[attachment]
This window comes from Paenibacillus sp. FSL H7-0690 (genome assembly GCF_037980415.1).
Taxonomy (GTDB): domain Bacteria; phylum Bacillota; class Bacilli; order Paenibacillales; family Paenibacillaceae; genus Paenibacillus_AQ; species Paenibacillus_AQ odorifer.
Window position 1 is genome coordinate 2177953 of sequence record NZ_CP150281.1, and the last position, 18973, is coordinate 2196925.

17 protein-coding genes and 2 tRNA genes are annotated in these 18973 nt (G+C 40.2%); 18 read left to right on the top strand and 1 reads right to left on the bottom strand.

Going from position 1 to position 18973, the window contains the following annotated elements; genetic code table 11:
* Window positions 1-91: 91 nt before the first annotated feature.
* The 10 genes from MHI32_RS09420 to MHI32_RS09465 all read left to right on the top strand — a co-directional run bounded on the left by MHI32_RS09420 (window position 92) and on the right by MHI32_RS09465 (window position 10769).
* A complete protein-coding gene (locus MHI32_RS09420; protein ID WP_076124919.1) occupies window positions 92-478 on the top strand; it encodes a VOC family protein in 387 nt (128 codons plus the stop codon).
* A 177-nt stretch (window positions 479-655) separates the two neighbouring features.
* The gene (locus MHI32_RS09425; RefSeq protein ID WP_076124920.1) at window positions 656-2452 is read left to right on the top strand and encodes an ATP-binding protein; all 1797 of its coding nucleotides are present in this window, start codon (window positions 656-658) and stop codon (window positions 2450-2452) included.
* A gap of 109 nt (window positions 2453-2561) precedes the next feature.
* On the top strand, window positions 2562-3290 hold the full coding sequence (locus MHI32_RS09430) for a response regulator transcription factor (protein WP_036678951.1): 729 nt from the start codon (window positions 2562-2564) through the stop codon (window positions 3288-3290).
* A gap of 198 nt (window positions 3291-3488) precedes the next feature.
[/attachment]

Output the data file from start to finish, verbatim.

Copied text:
This window comes from Paenibacillus sp. FSL H7-0690 (genome assembly GCF_037980415.1).
Taxonomy (GTDB): domain Bacteria; phylum Bacillota; class Bacilli; order Paenibacillales; family Paenibacillaceae; genus Paenibacillus_AQ; species Paenibacillus_AQ odorifer.
Window position 1 is genome coordinate 2177953 of sequence record NZ_CP150281.1, and the last position, 18973, is coordinate 2196925.

17 protein-coding genes and 2 tRNA genes are annotated in these 18973 nt (G+C 40.2%); 18 read left to right on the top strand and 1 reads right to left on the bottom strand.

Going from position 1 to position 18973, the window contains the following annotated elements; genetic code table 11:
* Window positions 1-91: 91 nt before the first annotated feature.
* The 10 genes from MHI32_RS09420 to MHI32_RS09465 all read left to right on the top strand — a co-directional run bounded on the left by MHI32_RS09420 (window position 92) and on the right by MHI32_RS09465 (window position 10769).
* A complete protein-coding gene (locus MHI32_RS09420; protein ID WP_076124919.1) occupies window positions 92-478 on the top strand; it encodes a VOC family protein in 387 nt (128 codons plus the stop codon).
* A 177-nt stretch (window positions 479-655) separates the two neighbouring features.
* The gene (locus MHI32_RS09425; RefSeq protein ID WP_076124920.1) at window positions 656-2452 is read left to right on the top strand and encodes an ATP-binding protein; all 1797 of its coding nucleotides are present in this window, start codon (window positions 656-658) and stop codon (window positions 2450-2452) included.
* A gap of 109 nt (window positions 2453-2561) precedes the next feature.
* On the top strand, window positions 2562-3290 hold the full coding sequence (locus MHI32_RS09430) for a response regulator transcription factor (protein WP_036678951.1): 729 nt from the start codon (window positions 2562-2564) through the stop codon (window positions 3288-3290).
* A gap of 198 nt (window positions 3291-3488) precedes the next feature.